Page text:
If you’re one of those people who have it all figured out then I bet your answer has something to do with one of your hobbies. These can be anything from traveling, blogging, gardening, working on cars, or whatever interests you. I think if you ask people what they want to do after they retire, you’ll get an answer that includes hobbies in one way or another. I want to garden more, I want to read more, I want to travel more, etc.
I’ve spent some time the last few weeks asking myself this same question. It’s easy to say I want to retire early and start saving for that retirement but I also wanted to define what that retirement would include. For me, it’s not as easy as saying, I’m done working, now I’m going to sit, hang out, go on walks and read because I think(and know through experience in college) that I’d get bored of that rather quickly.

I want something more out of life, I want my personal growth to continue when I quit the office grind. I think a lot of people don’t realize how beneficial your job is as a driver of personal growth. I know I’ve become quite a different person in the past ten years and I think a lot of that is due to my job environment and the things it forces me to do and endure. I’ve struggled with social anxiety through my teenage years(forget about presentations!) and have learned to deal with it through my job because it puts me out there and allows me to practice things I’d never otherwise practice in a structured environment.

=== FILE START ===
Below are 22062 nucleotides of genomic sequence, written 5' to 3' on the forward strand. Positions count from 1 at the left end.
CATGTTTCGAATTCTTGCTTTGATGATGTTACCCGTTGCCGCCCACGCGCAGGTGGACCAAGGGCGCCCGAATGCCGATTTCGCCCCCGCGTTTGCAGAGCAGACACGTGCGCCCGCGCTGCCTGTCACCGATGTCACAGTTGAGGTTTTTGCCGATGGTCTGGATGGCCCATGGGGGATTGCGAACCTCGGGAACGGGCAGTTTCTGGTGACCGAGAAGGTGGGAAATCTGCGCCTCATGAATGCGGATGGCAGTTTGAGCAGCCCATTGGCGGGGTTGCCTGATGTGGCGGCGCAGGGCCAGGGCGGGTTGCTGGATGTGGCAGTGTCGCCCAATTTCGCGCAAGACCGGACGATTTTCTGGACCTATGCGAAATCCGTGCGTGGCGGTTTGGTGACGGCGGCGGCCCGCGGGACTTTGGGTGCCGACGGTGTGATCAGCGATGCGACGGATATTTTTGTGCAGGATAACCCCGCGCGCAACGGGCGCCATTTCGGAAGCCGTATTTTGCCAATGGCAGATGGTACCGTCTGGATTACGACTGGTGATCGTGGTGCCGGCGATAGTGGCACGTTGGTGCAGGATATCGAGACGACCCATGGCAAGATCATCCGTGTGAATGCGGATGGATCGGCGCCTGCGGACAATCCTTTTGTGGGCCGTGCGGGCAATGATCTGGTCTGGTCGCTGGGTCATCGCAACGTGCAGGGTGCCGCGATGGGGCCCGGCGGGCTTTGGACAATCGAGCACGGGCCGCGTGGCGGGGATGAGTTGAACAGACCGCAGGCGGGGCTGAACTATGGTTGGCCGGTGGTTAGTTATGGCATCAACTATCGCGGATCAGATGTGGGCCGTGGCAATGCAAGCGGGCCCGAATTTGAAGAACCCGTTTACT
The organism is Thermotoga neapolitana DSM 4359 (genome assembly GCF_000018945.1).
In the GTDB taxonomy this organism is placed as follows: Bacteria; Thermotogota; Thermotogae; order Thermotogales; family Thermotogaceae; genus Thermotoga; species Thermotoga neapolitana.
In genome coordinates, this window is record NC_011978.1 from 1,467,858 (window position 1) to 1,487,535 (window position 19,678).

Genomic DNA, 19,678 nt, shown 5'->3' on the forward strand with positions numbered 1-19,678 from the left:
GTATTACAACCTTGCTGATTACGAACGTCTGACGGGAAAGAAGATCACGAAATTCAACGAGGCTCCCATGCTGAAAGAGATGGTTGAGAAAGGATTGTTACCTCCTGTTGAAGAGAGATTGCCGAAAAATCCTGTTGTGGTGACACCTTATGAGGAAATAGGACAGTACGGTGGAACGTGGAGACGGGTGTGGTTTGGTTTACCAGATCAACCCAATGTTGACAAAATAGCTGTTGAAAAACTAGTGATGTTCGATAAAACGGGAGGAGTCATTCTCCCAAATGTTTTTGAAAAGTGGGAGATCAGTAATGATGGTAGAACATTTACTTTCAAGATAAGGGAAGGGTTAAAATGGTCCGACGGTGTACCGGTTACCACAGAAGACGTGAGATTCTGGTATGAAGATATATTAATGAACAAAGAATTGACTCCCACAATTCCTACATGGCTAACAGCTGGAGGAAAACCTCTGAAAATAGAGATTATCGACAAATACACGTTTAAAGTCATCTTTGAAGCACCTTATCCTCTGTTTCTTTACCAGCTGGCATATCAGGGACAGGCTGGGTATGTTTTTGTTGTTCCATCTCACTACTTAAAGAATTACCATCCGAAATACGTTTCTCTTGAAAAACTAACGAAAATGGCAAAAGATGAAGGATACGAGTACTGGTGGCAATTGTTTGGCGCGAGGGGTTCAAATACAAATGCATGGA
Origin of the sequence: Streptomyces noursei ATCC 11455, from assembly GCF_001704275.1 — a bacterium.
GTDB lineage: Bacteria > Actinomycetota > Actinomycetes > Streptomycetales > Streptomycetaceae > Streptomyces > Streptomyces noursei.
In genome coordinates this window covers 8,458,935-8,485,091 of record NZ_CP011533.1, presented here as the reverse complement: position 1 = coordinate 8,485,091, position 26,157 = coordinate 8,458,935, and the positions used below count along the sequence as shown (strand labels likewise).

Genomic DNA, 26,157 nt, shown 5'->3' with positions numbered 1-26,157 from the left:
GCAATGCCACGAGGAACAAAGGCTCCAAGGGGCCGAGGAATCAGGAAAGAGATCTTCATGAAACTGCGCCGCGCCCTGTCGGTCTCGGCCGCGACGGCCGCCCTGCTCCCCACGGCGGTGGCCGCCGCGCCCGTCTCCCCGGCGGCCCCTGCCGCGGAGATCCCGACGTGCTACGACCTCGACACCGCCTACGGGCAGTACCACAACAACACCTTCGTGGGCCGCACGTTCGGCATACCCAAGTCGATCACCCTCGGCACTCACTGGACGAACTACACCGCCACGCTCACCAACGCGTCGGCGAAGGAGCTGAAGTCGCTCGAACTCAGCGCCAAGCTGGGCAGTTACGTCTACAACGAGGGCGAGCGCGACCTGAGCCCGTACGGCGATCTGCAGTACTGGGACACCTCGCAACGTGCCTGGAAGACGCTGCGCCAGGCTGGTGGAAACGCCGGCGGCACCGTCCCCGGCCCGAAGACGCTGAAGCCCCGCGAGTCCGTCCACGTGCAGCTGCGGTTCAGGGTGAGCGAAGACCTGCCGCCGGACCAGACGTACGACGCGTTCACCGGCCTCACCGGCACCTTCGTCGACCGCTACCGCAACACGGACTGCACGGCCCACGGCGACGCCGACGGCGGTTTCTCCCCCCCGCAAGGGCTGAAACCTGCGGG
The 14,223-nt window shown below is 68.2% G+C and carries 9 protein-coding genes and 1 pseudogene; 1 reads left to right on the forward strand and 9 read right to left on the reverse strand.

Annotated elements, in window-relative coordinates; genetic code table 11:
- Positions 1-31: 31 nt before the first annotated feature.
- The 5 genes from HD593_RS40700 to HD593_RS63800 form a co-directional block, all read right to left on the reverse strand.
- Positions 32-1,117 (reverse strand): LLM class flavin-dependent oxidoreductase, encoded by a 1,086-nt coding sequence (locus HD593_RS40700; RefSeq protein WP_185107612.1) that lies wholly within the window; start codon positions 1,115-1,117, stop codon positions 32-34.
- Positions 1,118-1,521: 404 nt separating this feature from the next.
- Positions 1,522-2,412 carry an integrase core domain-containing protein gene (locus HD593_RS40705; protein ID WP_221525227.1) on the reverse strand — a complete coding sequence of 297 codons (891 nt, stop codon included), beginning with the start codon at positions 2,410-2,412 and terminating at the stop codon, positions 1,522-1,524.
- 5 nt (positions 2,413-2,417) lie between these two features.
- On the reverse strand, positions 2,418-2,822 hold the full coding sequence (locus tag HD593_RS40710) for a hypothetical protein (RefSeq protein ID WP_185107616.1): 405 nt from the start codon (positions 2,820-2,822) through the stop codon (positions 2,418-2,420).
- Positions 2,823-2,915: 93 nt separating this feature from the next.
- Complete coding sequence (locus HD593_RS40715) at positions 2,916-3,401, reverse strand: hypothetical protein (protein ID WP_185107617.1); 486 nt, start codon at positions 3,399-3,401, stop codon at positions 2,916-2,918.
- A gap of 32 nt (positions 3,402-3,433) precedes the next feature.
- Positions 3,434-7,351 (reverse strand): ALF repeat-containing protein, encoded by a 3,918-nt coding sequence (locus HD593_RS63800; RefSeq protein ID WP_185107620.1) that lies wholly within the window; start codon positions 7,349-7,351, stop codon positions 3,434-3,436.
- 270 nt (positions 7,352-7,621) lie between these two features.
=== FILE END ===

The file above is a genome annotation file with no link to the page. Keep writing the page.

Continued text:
I’m not a social butterfly in general and having to get out there every day and talk to people has made me a much better speaker, presenter and overall a better person to be around. All I’m saying is that jobs aren’t all bad and you get a lot of benefits besides a paycheck if you look for them.

It’s certainly not all great and frankly a lot of it sucks ass and if I won three million dollars tomorrow, I’d be out the door in a second BUT there’s structure there that helps you manage your life better and stimulation that your brain sorely needs to grow and be healthy. I may not appreciate a lot of it but I appreciate those parts. I want those parts to still be in my life when I do ultimately give up the 9-5 gig and transition into something else.